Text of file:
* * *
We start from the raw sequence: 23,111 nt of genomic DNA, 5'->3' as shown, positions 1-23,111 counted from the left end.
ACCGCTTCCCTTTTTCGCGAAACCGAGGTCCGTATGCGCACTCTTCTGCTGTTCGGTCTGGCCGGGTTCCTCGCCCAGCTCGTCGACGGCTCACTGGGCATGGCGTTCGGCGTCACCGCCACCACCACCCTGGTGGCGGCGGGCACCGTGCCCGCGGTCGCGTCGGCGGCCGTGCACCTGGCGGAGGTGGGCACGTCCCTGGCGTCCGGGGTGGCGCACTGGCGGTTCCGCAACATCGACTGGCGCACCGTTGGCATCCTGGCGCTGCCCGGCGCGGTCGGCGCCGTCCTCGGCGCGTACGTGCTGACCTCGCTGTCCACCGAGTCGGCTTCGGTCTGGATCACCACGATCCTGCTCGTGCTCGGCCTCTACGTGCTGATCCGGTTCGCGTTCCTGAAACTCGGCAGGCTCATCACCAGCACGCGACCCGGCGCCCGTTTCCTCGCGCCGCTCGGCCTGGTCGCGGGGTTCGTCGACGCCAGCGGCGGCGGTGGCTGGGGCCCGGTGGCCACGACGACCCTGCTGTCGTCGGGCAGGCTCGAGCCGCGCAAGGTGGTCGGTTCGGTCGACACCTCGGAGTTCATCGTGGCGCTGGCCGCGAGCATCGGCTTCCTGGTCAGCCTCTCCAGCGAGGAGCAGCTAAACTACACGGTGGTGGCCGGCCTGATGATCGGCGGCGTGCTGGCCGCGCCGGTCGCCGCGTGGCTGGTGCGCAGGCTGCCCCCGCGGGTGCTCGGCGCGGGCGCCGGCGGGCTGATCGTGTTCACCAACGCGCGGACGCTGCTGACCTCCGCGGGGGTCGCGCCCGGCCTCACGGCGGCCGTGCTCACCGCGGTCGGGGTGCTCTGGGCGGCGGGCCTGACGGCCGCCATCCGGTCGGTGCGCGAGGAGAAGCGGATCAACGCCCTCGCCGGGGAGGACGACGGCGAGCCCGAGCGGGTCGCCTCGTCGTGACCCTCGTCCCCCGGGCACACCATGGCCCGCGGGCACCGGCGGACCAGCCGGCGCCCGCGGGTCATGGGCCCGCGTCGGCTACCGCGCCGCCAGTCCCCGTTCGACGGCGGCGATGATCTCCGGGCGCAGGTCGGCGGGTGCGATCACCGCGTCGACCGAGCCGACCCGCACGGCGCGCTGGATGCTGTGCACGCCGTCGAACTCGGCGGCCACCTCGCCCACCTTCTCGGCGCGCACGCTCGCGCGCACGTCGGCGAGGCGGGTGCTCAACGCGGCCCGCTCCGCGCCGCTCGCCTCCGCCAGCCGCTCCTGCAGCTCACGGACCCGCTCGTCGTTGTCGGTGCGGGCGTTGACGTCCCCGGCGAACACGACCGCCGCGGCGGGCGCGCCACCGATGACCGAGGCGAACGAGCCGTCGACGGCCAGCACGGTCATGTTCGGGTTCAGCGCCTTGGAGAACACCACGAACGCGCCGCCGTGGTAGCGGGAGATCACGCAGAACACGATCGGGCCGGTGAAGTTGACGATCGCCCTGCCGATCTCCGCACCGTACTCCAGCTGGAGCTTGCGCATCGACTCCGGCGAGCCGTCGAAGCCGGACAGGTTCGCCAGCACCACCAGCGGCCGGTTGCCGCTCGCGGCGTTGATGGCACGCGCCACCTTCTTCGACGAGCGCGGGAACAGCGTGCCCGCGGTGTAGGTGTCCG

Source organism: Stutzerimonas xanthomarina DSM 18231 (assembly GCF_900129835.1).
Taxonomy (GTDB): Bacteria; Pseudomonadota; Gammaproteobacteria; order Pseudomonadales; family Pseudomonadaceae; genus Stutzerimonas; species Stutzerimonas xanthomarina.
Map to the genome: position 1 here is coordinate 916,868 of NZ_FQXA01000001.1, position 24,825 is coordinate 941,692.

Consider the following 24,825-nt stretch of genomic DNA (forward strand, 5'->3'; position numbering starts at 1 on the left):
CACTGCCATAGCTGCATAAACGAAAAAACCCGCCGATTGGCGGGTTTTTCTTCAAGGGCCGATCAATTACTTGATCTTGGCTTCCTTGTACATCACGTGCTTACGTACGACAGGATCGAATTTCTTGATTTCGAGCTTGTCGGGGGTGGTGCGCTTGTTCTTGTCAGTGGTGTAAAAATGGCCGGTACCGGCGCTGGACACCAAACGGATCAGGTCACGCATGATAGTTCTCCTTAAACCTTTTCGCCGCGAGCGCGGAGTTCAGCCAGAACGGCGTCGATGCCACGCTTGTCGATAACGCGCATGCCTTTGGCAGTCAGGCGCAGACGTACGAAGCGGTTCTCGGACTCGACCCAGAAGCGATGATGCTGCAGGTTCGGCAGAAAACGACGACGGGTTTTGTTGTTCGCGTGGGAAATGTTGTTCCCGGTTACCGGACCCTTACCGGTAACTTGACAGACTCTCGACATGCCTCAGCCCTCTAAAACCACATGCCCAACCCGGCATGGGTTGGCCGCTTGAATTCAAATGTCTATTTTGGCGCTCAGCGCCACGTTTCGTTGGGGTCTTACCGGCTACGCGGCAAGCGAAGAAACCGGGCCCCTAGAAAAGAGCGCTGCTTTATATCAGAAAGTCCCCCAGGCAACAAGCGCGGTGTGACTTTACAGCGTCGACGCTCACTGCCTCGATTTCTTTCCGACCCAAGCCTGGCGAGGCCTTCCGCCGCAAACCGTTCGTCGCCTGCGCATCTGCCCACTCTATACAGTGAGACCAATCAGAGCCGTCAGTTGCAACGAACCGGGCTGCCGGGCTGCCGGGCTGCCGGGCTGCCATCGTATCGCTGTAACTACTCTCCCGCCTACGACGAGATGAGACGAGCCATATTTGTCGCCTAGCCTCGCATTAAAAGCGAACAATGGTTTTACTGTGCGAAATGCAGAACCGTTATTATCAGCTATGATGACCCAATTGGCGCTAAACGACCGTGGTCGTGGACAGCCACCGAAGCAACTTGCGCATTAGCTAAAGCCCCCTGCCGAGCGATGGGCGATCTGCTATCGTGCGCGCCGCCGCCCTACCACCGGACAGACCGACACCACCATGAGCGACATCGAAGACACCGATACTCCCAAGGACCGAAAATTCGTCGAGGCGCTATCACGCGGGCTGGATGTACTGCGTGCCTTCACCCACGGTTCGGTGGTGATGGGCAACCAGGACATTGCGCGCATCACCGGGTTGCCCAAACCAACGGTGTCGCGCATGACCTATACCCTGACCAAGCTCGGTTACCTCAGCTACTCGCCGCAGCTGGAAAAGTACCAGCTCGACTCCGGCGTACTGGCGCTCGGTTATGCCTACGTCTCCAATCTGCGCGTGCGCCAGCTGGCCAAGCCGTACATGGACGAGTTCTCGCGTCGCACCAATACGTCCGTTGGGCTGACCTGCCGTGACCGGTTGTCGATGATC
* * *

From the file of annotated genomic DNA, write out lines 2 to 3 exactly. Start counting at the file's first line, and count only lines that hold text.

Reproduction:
ACCGCTTCCCTTTTTCGCGAAACCGAGGTCCGTATGCGCACTCTTCTGCTGTTCGGTCTGGCCGGGTTCCTCGCCCAGCTCGTCGACGGCTCACTGGGCATGGCGTTCGGCGTCACCGCCACCACCACCCTGGTGGCGGCGGGCACCGTGCCCGCGGTCGCGTCGGCGGCCGTGCACCTGGCGGAGGTGGGCACGTCCCTGGCGTCCGGGGTGGCGCACTGGCGGTTCCGCAACATCGACTGGCGCACCGTTGGCATCCTGGCGCTGCCCGGCGCGGTCGGCGCCGTCCTCGGCGCGTACGTGCTGACCTCGCTGTCCACCGAGTCGGCTTCGGTCTGGATCACCACGATCCTGCTCGTGCTCGGCCTCTACGTGCTGATCCGGTTCGCGTTCCTGAAACTCGGCAGGCTCATCACCAGCACGCGACCCGGCGCCCGTTTCCTCGCGCCGCTCGGCCTGGTCGCGGGGTTCGTCGACGCCAGCGGCGGCGGTGGCTGGGGCCCGGTGGCCACGACGACCCTGCTGTCGTCGGGCAGGCTCGAGCCGCGCAAGGTGGTCGGTTCGGTCGACACCTCGGAGTTCATCGTGGCGCTGGCCGCGAGCATCGGCTTCCTGGTCAGCCTCTCCAGCGAGGAGCAGCTAAACTACACGGTGGTGGCCGGCCTGATGATCGGCGGCGTGCTGGCCGCGCCGGTCGCCGCGTGGCTGGTGCGCAGGCTGCCCCCGCGGGTGCTCGGCGCGGGCGCCGGCGGGCTGATCGTGTTCACCAACGCGCGGACGCTGCTGACCTCCGCGGGGGTCGCGCCCGGCCTCACGGCGGCCGTGCTCACCGCGGTCGGGGTGCTCTGGGCGGCGGGCCTGACGGCCGCCATCCGGTCGGTGCGCGAGGAGAAGCGGATCAACGCCCTCGCCGGGGAGGACGACGGCGAGCCCGAGCGGGTCGCCTCGTCGTGACCCTCGTCCCCCGGGCACACCATGGCCCGCGGGCACCGGCGGACCAGCCGGCGCCCGCGGGTCATGGGCCCGCGTCGGCTACCGCGCCGCCAGTCCCCGTTCGACGGCGGCGATGATCTCCGGGCGCAGGTCGGCGGGTGCGATCACCGCGTCGACCGAGCCGACCCGCACGGCGCGCTGGATGCTGTGCACGCCGTCGAACTCGGCGGCCACCTCGCCCACCTTCTCGGCGCGCACGCTCGCGCGCACGTCGGCGAGGCGGGTGCTCAACGCGGCCCGCTCCGCGCCGCTCGCCTCCGCCAGCCGCTCCTGCAGCTCACGGACCCGCTCGTCGTTGTCGGTGCGGGCGTTGACGTCCCCGGCGAACACGACCGCCGCGGCGGGCGCGCCACCGATGACCGAGGCGAACGAGCCGTCGACGGCCAGCACGGTCATGTTCGGGTTCAGCGCCTTGGAGAACACCACGAACGCGCCGCCGTGGTAGCGGGAGATCACGCAGAACACGATCGGGCCGGTGAAGTTGACGATCGCCCTGCCGATCTCCGCACCGTACTCCAGCTGGAGCTTGCGCATCGACTCCGGCGAGCCGTCGAAGCCGGACAGGTTCGCCAGCACCACCAGCGGCCGGTTGCCGCTCGCGGCGTTGATGGCACGCGCCACCTTCTTCGACGAGCGCGGGAACAGCGTGCCCGCGGTGTAGGTGTCCG

Source organism: Stutzerimonas xanthomarina DSM 18231 (assembly GCF_900129835.1).